If we can factor for a shift , we can generalize the inverse iteration to compute eigenvalues of the problem (5.1) near as shown in Algorithm 5.2.

Here are some comments on this algorithm.
In step (3) we multiply by , while in step (5) we solve
a system with the shifted matrix . In a practical case, we perform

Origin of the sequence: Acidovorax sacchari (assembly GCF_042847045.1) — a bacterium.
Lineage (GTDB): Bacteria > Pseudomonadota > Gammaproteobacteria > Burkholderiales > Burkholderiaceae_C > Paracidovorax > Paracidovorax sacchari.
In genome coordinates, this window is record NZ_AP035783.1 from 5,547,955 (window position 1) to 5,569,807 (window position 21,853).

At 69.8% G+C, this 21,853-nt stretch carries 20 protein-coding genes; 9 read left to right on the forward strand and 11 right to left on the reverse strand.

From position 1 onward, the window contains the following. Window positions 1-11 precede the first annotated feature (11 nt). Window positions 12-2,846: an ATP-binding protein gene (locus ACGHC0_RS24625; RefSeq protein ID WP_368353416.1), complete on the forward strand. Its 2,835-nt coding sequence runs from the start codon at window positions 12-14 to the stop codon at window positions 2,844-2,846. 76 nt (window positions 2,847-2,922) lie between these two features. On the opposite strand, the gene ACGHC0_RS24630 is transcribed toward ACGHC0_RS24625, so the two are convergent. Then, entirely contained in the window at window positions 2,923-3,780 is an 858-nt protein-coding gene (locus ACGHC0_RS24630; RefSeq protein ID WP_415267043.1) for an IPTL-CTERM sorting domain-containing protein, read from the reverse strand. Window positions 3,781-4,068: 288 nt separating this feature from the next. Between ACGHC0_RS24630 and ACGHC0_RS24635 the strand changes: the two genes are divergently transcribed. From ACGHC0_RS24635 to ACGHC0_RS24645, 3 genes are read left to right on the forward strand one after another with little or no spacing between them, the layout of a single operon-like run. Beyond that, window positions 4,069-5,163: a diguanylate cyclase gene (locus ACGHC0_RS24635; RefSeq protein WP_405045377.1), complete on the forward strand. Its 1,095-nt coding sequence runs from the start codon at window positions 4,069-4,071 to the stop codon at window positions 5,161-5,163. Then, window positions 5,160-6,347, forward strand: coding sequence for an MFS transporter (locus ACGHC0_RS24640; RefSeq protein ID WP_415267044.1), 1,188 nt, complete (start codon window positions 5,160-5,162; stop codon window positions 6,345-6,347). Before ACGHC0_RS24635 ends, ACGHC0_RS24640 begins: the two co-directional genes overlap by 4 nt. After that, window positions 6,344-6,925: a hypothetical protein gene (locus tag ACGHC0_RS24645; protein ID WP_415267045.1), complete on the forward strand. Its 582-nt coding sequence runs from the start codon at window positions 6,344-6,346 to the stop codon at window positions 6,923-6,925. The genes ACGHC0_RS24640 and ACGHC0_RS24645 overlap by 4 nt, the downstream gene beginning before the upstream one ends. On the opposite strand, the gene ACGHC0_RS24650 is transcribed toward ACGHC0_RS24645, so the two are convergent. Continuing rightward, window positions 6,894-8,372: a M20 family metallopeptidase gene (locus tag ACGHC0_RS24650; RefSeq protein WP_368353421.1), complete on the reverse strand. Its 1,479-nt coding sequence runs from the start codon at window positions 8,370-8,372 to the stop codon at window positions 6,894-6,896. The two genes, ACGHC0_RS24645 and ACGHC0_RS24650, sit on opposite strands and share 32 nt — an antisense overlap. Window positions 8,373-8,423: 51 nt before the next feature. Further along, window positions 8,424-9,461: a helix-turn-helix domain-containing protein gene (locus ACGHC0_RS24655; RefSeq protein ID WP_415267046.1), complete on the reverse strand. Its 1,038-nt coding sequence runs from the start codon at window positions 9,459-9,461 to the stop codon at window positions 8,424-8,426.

an initial sparse Gaussian elimination and use
its and factors while operating.
Step (4) makes sure that the vector is of unit
norm. The quantity is a
Rayleigh quotient,

where is the current approximate eigenvalue. The inverse iteration converges under conditions similar to those for the standard HEP.

Susan Blackford 2000-11-20